A quantity of aqueous treatment solution to be sprayed to a surface of each sheet is determined such that the whole surface of the sheet is sufficiently and uniformly coated with the aqueous treatment solution in a wetted state. After completion of the spraying operation, when it is found that the sheet has some parts which are not coated with the aqueous treatment solution, the resultant product of filtering material is unacceptable because of the presence of hole-shaped flaws. On the other hand, when the sheet is excessively coated with the aqueous treatment solution, an extra part of the sprayed aqueous treatment solution falls down from the sheet by its own dead weight, resulting in a part of the aqueous treatment solution being uselessly consumed.

If the sheet has a heavy thickness, it is recommendable that a spraying operation is performed from opposite sides of the sheet. On the contrary, if the sheet is a paper having poor toughness, it is preferable that a spraying operation is performed only from the front side while the paper is backed up by a suitable backup plate. It should be added that after completion of the spraying operation, the coated paper can easily be peeled away from the backup plate without any trouble.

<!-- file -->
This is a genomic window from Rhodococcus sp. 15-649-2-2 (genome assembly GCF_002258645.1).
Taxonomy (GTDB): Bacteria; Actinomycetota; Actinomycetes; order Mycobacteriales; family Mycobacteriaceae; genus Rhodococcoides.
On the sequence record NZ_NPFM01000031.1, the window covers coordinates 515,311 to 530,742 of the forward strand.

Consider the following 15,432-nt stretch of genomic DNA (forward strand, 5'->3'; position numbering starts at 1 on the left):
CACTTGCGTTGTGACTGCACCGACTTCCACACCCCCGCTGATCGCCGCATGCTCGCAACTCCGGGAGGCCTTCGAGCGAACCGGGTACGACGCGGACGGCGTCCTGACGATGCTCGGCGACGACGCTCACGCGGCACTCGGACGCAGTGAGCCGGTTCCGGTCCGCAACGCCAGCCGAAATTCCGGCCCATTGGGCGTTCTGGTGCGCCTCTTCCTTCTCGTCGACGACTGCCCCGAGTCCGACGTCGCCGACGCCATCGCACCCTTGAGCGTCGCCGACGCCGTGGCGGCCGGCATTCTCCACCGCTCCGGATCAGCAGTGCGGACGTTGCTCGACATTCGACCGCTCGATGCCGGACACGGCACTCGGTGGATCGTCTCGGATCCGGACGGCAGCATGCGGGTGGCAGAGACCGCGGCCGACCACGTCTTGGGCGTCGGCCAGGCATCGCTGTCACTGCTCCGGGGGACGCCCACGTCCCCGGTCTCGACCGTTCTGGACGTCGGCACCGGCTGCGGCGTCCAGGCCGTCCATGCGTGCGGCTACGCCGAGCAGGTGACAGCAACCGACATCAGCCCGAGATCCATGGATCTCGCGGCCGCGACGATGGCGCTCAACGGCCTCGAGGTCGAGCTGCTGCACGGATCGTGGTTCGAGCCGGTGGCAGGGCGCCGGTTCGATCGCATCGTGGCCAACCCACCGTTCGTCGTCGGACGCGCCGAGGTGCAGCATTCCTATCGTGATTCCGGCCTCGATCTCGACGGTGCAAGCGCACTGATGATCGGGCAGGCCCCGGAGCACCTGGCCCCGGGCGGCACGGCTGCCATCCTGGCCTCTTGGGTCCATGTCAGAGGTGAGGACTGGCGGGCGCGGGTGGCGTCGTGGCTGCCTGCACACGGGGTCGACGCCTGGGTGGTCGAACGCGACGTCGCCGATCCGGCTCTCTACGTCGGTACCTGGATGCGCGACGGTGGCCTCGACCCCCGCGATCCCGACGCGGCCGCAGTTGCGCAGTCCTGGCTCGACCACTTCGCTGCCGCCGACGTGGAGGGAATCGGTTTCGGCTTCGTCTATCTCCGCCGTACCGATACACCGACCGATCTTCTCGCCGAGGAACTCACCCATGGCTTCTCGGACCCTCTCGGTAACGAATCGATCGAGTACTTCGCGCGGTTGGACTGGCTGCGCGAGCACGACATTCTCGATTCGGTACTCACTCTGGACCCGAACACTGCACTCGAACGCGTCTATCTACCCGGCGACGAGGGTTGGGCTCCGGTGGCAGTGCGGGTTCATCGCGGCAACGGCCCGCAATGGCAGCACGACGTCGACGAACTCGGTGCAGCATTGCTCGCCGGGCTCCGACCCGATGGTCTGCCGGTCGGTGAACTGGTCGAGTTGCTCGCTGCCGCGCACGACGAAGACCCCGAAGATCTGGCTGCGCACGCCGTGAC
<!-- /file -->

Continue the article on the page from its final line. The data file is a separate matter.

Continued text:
A third step of the method is performed in the substantially same manner as the preceding embodiment of the present invention. Thus, repeated description will not be required.

To practice the method of the present invention, the sheet having the filtering material deposited thereon may be displaced between, e.g., an opposing pair of hot rolls each heated up an elevated temperature of about 150° C. so as to allow the filtering material to be subjected to hot pressing and then thermally set. This is attributable to the fact that with the exception of porous apatite particles involved in fibers constituting the sheet, bonding of porous apatite partciles to fibers by the action of weak hydrogen bond, electrostatic bond or the like is liable to undesirably disappear as the sheet is repeatedly bent. The thermal setting operation is intended to effectively reinforce the foregoing bonding therebetween by tightening the network structure of fibers under the effect of the hot pressing. Once the sheet has been thermally set, there is no possibility that bond water escapes from the sheet but only free water is vaporized from the sheet, resulting in an adsorptive capability of the mask being improved. In addition, when the sheet is subjected to hot pressing, the porous apatite particles forcibly penetrates into the fibers of the sheet, resutling in the adsorptive capability of the mask being improved further.